Step 12- Interactions, Reactions and Sensitivities
Why this step is important
Prescription, over-the-counter, and recreational drugs, hormones, and even herbs and supplements can interact with each other in potent and potentially dangerous ways when taken together. And in some cases, due to the nature of the interactions occurring in the body, reducing levels of one substance can actually increase levels of other substances in the body. Even simply switching between different brand and generic versions of the same medication may cause disruptions, due to variations that can commonly occur in the amounts of active drug present. It is vital to have a good understanding of the different kinds of biochemical interactions, reactions, and sensitivities that could potentially begin occurring during psychiatric drug withdrawal.
Countless people take multiple pharmaceutical drugs, drink alcohol and coffee, use supplements and herbs, or get knowingly or unknowingly switched by their prescriber or pharmacist between brand-name and generic versions of their medications without noticing any significant problems. But many in the layperson withdrawal community have found that using these substances or making such changes during psychiatric drug withdrawal can be especially risky and problematic. It’s not uncommon to hear about these various scenarios leading to harms that are reported to be significant and long-lasting. Some of the reasons for this are scientifically well-documented in the research but not widely understood by the general public, and other reasons are less well-understood or more theoretical or speculative in nature. In any case, it’s important to have a general understanding of the potential consequences of substance interactions, variations in active drug amounts, and central nervous system sensitivities before starting a taper. For this step, we provide some introductory readings about some of these issues for consideration, and to help with discussions you might decide to have about these issues when planning a taper with a well-informed prescriber or pharmacist who may be working with you.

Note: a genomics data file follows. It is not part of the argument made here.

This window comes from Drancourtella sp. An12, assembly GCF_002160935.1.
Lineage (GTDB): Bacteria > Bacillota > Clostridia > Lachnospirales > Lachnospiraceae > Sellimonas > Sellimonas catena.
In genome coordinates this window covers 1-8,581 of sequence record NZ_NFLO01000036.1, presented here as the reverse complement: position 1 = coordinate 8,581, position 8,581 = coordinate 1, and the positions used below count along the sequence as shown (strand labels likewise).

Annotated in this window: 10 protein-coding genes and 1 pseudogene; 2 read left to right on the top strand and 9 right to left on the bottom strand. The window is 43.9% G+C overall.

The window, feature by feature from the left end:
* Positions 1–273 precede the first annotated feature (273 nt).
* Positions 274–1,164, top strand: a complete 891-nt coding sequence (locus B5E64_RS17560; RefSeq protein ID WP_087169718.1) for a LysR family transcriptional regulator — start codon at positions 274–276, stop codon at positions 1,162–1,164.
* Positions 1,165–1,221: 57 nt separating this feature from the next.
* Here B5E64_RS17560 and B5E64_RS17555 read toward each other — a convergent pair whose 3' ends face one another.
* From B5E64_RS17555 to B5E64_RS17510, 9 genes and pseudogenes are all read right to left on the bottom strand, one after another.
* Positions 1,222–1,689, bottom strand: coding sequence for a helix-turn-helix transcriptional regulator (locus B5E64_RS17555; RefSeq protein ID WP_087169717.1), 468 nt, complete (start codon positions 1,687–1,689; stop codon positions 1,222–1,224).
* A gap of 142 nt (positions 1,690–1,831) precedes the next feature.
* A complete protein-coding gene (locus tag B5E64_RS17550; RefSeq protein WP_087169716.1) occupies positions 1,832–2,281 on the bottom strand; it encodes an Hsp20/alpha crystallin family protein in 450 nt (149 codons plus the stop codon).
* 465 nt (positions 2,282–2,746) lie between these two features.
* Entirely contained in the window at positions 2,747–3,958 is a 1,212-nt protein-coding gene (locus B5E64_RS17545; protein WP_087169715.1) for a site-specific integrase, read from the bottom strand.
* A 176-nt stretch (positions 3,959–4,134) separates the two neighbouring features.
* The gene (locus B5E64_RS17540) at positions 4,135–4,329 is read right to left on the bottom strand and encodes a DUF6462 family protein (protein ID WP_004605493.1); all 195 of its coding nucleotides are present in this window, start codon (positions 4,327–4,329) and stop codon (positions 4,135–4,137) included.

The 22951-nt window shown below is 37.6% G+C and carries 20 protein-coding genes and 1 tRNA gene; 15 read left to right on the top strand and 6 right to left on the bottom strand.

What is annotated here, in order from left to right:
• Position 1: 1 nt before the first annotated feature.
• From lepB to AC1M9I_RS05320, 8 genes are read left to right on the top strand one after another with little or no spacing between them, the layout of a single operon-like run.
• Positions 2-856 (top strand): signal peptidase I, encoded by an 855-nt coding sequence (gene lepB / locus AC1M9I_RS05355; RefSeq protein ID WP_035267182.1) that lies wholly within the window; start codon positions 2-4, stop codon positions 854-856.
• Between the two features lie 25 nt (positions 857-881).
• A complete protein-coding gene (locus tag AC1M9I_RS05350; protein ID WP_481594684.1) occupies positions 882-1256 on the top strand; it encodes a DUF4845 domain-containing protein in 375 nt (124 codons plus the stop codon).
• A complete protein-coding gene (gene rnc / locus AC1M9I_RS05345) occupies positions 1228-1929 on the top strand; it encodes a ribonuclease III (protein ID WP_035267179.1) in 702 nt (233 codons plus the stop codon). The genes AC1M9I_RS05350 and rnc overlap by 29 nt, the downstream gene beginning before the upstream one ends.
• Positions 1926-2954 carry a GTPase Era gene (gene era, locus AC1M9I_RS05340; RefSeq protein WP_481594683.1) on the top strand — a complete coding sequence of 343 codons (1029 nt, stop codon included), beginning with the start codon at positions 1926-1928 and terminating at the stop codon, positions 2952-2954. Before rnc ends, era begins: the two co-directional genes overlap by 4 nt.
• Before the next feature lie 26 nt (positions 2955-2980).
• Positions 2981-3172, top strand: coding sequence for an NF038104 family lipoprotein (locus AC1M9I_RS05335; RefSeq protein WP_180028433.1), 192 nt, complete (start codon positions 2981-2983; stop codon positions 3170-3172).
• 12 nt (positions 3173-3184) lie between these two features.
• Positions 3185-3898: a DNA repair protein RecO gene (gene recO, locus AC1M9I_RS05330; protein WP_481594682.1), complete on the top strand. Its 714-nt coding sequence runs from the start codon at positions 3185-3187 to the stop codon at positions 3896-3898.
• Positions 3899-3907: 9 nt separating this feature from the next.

In this section
- Step 10- Get Informed About Your Psychiatric Drug
- Step 11- Ensuring that a Drug is Relatively ‘Taper-friendly’
- Step 12- Interactions, Reactions and Sensitivities
- Step 13- Taper Rates
- Step 14- Taper Schedules
- Step 15- Taper Methods
- Step 16- Preparatory Decisions
- Step 17- Gather the Gear
- Step 18- Essential Skills
- Step 19- Setting Up a Taper Journal
- Step 20- Implementing a Taper